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Skipper’s Corner -Maritime Manners

How many boaters have seen or been party to some difficult social interaction at sea? Answer – All of us or you haven’t been using your boat enough. Whether it’s in the marina, at the gas dock, drifting while fishing, cruising down the channel, or anchored in your favorite cove, sticky situations can find you. It’s inevitable. The important thing is how you handle it when someone starts screaming, flips a rude gesture, or threatens you, your guests, or your vessel.

The first thing you do is react civilly and calmly. Escalation only gets you into a more serious situation. I know it’s hard and I will admit to having lost it in the face of an aggressor at times. But every time, no matter the outcome, I regretted my reciprocal infantile behavior later. At the age I am now, I have learned to just keep it calm. There are some slightly deranged boaters who become even more deranged in the face of reason. The best thing to do there is to just calmly walk or boat away and if that is impossible and you feel threatened, a quick call to Marine Patrol or the Coast Guard may be your only option, but that is only in the extreme.
The best way to avoid most of these situations is before they even start. I call it “Having Maritime Manners”. We presently live in an almost mannerless rude society on land but on the water, where even life began, you can learn manners again. Heck, it may even spread back on shore. Here are some tips to help you avoid or alleviate issues.
1 • Change Your Attitude – Once on board your vessel take the attitude that being safe is more important than being right.
2 • Exude Calmness in a situation. It makes no sense to go word for word, curse for curse. It will only explode into something worse. There are also times when you may think you were right but were actually wrong. Hey! Who is perfect? None of us! Sometimes it’s easier to say, “Sorry Chap! I didn’t realize’’ even if you were in the right then to threaten back. When two captains have heated arguments from their boats it can more easily escalate from injury to even death when you consider that in the United States boats have been rammed, passengers thrown overboard, stabbed with fillet knives and a recent shooting between a jet skier and a power boater in Florida. Things can escalate fast and it is your duty, even at the expense of your pride, to take all steps to DE-ESCALATE!!!! Burn that into your skull, Matey!
3 • Keep Up With Maritime Rules – Stay within allotted speeds. Don’t cut off other vessels. “Give way” in all questionable cruising situations. Larger vessels, sailboats and rowing-type vessels always have precedence over you. Be patient on the water! Even if you are a nut job manager in the office.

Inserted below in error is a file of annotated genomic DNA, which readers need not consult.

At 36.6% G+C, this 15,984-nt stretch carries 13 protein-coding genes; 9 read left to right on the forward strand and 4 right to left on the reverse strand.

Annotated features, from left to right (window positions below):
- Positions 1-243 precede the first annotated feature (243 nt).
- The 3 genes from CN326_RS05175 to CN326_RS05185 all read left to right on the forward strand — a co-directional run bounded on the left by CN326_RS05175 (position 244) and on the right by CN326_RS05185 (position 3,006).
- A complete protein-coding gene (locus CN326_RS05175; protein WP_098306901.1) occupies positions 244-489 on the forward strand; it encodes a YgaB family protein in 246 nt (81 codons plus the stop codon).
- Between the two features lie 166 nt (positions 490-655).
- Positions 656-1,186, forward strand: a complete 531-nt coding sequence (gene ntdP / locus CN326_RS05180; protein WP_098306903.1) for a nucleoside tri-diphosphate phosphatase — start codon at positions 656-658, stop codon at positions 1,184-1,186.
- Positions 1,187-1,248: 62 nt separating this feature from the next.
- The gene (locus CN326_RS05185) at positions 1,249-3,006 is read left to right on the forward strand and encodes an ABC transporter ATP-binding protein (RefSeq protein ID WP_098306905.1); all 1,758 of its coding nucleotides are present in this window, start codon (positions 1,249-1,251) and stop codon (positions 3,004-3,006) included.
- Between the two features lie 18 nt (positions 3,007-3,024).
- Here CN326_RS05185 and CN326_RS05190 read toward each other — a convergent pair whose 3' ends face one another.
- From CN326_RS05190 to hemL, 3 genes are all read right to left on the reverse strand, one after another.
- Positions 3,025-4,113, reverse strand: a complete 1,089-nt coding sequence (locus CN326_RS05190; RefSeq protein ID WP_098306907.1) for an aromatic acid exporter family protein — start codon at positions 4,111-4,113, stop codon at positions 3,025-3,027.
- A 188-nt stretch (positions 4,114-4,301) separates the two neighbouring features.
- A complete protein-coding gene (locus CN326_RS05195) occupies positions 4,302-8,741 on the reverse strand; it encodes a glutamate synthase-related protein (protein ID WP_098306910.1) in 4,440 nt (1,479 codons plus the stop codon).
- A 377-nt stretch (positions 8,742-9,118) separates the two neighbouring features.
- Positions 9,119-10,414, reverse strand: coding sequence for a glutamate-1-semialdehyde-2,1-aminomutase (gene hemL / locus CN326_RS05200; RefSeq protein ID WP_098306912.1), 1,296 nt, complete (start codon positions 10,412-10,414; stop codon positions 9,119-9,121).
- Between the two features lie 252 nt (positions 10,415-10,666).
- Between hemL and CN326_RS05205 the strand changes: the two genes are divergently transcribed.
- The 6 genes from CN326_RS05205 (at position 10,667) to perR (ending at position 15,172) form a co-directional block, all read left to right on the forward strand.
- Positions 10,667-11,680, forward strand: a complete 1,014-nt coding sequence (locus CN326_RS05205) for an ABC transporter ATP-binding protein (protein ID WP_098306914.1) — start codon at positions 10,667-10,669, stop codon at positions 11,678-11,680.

4 • Use Common Nautical Sense – If it says 5MPH, No Wake! Follow what it says. If you see a captain throwing a tsunami towards you at anchor or at the dock, they often will respond well to just taking your hands, palms down and just move them slowly up and down. They usually slow down and then smile and give them the heads-up sign. You get it – Just constantly refresh your knowledge of what is good seamanship. It’s all available if you treat yourself to a copy of Chapmans Piloting or go online.
5 • Be A Helpful Mariner -Yeah! I know. You are in a hurry to meet friends at Kismet or to raft up in a cove in Raritan Bay!
The boat waving you down for assistance just became a pain in your butt and you want to act like you just didn’t see him. Well, if you can lend assistance without endangering your own vessels, even if it means just standing by until help comes, then you do it. Sometimes just the presence of your vessel, a call to towing service, Coast Guard, Maritime Police and Rescue is all you need to do. “Maritime Manners” requires that you are mature enough to do so, otherwise, take up rollerblading.
In summation – You get the idea. Do your best to keep your temper down and use calm reason. It can make your day on the water more enjoyable and it can avoid injuries and vessel damage. Practice “Maritime Manners” and in a few weeks, it will become second nature to you. And now I’m about to get into my vessel and cross the GSB. I hope it’s just another nice day when I practice what I preach.